World's Most Dangerous Sea Creatures
The ocean is filled with wonder and beauty, but it's also a haven for some of the deadliest creatures on the planet. Here are eight dangerous marine animals you do not want to meet up close
Few would argue that humankind is at the top of the food chain, what with our incomparable brain and tool-making abilities. Yet despite all of our achievements, if you put us in the same room as one of the species on this list, it may not turn out so well for team homo sapiens.
The ocean is filled with wonderful creatures, but none so dangerous and deadly as the eight marine species below.
Great White Shark
You knew it had to be here. The great white shark is the poster boy for dangerous creatures, even though it doesn't cause as many deaths as some of the other species on this list. You can thank the movie Jaws for that bad reputation, or maybe it's because seeing something with five rows of teeth backed up by thousands of pounds of muscle is pretty terrifying. Either way, you don't want to be swimming around a 20 foot great white for the fun of it. Other notoriously dangerous sharks: tiger sharks, bull shark, and oceanic white tip.
Must Read: Click here to read about the deadliest shark fishing accident ever.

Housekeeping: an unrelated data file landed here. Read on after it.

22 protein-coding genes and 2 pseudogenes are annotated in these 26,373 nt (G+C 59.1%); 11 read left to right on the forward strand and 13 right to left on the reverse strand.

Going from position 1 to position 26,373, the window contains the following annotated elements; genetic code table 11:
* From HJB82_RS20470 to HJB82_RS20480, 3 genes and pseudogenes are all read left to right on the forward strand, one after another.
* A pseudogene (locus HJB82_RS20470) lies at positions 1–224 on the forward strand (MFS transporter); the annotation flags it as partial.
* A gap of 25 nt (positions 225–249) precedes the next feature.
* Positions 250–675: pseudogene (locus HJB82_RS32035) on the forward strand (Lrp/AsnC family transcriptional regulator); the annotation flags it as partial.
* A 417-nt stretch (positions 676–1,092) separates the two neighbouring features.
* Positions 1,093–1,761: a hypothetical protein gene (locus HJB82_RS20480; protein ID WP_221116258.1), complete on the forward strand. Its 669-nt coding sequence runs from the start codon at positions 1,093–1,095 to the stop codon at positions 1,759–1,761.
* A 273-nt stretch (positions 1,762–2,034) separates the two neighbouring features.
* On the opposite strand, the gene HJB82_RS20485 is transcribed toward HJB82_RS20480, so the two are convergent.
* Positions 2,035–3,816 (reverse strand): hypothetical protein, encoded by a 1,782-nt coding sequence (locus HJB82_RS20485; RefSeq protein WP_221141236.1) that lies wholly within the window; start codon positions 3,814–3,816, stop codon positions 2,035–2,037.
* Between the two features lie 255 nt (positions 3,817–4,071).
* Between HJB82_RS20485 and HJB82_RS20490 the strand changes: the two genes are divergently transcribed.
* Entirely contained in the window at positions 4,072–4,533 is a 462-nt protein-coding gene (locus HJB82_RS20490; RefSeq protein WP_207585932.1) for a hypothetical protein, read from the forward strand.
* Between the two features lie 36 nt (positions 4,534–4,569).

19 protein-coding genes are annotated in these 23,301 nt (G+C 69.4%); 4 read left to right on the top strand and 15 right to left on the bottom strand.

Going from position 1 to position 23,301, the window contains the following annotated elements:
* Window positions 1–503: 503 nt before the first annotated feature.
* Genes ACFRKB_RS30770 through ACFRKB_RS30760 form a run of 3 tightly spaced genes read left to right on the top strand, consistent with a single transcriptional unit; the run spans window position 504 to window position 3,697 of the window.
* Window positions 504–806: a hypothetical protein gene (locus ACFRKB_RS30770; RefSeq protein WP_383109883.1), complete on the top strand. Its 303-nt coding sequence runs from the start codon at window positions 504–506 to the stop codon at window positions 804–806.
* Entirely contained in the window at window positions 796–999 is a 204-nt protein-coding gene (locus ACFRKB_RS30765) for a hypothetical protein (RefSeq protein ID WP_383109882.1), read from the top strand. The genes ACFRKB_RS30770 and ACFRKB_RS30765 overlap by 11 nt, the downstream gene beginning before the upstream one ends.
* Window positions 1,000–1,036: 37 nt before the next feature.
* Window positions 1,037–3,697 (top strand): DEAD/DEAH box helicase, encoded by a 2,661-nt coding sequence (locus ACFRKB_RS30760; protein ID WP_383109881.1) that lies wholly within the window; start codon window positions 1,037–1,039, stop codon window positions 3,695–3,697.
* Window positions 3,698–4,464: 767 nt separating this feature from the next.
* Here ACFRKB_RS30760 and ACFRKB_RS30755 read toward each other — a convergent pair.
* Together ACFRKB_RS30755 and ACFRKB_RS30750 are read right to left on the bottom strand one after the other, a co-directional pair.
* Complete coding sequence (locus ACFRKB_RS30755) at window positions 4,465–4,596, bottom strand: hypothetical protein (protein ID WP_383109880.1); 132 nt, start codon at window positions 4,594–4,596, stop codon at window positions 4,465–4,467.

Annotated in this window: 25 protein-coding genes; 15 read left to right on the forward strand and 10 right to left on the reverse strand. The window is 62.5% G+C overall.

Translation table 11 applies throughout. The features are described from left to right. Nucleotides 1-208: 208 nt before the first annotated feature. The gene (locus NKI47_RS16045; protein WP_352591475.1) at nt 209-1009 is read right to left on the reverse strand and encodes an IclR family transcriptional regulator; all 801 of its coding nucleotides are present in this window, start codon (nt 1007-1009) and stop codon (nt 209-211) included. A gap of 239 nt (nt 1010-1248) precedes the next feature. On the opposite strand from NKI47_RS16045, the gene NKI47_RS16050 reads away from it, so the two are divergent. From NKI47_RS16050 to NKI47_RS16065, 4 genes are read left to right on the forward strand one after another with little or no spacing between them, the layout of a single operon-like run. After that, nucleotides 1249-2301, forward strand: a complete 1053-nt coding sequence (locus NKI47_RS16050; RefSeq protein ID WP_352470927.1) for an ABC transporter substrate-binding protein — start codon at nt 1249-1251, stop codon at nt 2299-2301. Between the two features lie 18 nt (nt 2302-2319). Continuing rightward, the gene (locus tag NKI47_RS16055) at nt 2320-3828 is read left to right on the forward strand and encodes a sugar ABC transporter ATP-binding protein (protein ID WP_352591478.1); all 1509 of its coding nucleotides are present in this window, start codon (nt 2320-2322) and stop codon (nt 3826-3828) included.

Winning Techniques: People actually FISH for these things! Watch how you can take fishing to a whole new level of adventure and danger with these crazy ways to bring in the big one.
What's the most venomous snake on the planet? If you include ocean-going species, then the sea snake is the answer. In particular, the amount of venom a belcher's sea snake could inject is enough to make the king cobra look like a harmless earthworm. However, the key words are 'could inject' as sea snakes are rather docile by nature, and even when they do bite they rarely inject enough venom to kill a human. Nevertheless, if you're a diver, during the sea snake mating season, don't look for a thrill by provoking one of these creatures. Otherwise, these dangerous snakes won't hold back when they attack.
Reef Stonefish - world's most venomous fish. Not quite as scary looking as a great white shark. David Burdick/NOAA
The most venomous fish that we know about is the stonefish, and if that wasn't deadly enough already, its small size (no longer than 12 inches) and perfect camouflage make it quite hard to even detect. It's the dorsal fins you have to be wary of, which are sharp enough to pierce through a shoe so watch your step. Getting pierced by the dorsal fin will cause excruciating pain and cause flesh around the wound to die and induce swelling for months and could result in amputation if not treated right away. A large dose of venom without treatment which involves antibiotics and antivenom? could lead even to death.